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Knowledge guided multi-level network inference

By Christoph Ogris, Yue Hu, Janine Arloth, Nikola S Müller

Posted 20 Feb 2020
bioRxiv DOI: 10.1101/2020.02.19.953679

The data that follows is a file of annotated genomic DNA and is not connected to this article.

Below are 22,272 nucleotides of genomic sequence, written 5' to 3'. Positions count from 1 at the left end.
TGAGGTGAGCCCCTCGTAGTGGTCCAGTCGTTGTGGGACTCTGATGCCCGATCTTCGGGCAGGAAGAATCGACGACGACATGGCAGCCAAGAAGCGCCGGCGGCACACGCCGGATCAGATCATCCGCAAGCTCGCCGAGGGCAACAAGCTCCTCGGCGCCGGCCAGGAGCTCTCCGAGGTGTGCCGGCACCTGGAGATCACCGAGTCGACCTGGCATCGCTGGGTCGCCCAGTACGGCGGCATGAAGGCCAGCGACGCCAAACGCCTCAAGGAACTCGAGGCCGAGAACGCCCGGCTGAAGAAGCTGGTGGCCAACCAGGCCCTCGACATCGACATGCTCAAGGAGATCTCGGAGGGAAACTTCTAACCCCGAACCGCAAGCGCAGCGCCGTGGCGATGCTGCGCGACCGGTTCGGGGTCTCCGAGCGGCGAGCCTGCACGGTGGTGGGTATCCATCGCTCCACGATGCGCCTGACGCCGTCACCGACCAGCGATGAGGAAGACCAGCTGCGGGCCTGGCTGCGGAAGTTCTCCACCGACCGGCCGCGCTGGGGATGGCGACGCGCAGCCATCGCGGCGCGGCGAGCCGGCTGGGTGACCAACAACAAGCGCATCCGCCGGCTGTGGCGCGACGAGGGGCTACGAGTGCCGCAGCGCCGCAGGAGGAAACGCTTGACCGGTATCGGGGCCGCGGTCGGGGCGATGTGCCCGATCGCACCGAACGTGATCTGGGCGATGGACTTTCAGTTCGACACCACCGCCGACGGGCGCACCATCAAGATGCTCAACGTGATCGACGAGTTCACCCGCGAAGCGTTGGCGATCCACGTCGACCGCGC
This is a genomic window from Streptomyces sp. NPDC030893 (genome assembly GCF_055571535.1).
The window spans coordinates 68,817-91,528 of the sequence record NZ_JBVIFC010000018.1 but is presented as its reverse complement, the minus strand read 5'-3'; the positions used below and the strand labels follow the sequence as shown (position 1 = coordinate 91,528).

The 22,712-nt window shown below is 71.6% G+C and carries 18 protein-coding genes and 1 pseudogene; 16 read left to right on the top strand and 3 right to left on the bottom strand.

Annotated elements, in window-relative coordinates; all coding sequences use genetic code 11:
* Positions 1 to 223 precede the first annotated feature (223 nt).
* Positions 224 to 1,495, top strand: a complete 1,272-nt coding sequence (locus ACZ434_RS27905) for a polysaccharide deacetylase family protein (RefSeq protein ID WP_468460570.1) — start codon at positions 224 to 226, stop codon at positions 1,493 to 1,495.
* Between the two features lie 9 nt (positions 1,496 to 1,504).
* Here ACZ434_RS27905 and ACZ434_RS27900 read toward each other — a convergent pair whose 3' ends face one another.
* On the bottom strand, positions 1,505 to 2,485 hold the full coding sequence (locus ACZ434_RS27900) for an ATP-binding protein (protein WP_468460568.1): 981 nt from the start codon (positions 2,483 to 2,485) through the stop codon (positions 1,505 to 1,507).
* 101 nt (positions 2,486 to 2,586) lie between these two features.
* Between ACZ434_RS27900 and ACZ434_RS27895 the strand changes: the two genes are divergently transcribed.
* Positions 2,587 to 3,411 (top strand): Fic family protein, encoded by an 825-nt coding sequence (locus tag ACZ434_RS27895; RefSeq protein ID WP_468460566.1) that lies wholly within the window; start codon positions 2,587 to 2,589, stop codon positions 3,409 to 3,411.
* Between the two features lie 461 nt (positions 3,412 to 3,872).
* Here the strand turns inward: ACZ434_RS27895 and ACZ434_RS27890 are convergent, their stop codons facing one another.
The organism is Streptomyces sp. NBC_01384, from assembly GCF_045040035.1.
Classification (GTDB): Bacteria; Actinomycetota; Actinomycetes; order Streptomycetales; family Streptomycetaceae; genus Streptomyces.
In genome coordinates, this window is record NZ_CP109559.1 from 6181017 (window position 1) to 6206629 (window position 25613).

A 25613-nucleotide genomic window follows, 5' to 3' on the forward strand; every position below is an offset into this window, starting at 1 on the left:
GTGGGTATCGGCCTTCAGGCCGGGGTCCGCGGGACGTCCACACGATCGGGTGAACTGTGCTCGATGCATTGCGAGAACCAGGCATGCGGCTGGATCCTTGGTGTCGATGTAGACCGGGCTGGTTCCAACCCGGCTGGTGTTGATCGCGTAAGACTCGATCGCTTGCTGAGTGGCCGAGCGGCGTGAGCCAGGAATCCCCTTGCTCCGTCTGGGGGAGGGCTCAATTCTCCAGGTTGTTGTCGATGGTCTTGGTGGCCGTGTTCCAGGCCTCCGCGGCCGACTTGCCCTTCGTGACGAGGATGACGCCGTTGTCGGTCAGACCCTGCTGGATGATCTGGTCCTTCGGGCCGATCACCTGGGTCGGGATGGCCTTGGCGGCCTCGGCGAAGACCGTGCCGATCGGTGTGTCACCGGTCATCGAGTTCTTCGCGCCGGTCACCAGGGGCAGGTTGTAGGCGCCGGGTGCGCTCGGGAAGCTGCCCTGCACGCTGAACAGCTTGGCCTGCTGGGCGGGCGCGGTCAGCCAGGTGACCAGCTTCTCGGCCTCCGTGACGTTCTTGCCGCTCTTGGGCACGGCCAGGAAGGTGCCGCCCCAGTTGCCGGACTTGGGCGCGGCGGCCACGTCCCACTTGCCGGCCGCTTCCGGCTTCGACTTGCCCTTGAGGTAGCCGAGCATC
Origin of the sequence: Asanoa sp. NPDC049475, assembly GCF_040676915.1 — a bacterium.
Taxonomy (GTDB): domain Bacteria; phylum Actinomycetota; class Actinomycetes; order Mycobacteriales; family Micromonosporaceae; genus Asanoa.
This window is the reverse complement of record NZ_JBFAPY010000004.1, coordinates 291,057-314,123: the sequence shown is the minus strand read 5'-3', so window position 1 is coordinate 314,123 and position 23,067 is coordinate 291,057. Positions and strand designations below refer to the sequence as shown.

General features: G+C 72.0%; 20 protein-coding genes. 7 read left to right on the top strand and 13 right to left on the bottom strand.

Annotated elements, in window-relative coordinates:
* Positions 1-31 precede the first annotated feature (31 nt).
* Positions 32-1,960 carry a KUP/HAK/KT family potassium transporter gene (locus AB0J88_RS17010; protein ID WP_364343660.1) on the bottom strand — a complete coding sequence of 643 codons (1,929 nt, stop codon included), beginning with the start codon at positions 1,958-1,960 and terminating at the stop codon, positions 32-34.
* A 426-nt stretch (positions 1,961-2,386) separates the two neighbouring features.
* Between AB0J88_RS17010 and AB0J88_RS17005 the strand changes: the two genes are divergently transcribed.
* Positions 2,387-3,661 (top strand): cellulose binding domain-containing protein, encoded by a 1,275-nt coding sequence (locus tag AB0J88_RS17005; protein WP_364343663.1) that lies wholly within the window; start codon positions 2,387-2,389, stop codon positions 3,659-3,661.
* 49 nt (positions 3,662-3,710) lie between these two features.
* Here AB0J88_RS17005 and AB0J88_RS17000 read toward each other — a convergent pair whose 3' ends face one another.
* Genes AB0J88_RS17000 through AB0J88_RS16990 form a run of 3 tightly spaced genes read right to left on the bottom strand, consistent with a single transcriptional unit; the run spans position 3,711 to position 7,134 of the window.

Constantly decreasing costs of high-throughput profiling on many molecular levels generate vast amounts of so-called multi-omics data. Studying one biomedical question on two or more omic levels provides deeper insights into underlying molecular processes or disease pathophysiology. For the majority of multi-omics data projects, the data analysis is performed level-wise, followed by a combined interpretation of results. Few exceptions exist, for example the pairwise integration for quantitative trait analysis. However, the full potential of integrated data analysis is not leveraged yet, presumably due to the complexity of the data and the lacking toolsets. Here we propose a versatile approach, to perform a multi-level integrated analysis: The Knowledge guIded Multi-Omics Network inference approach, KiMONo. KiMONo performs network inference using statistical modeling on top of a powerful knowledge-guided strategy exploiting prior information from biological sources. Within the resulting network, nodes represent features of all input types and edges refer to associations between them, e.g. underlying a disease. Our method infers the network by combining sparse grouped-LASSO regression with a genomic position-confined Biogrid protein-protein interaction prior. In a comprehensive evaluation, we demonstrate that our method is robust to noise and still performs on low-sample size data. Applied to the five-level data set of the publicly available Pan-cancer collection, KiMONO integrated mutation, epigenetics, transcriptomics, proteomics and clinical information, detecting cancer specific omic features. Moreover, we analysed a four-level data set from a major depressive disorder cohort, including genetic, epigenetic, transcriptional and clinical data. Here we demonstrated KiMONo's analytical power to identify expression quantitative trait methylation sites and loci and show it's advantage to state-of-the-art methods. Our results show the general applicability to the full spectrum multi-omics data and demonstrating that KiMONo is a powerful approach towards leveraging the full potential of data sets. The method is freely available as an R package (https://github.com/cellmapslab/kimono).

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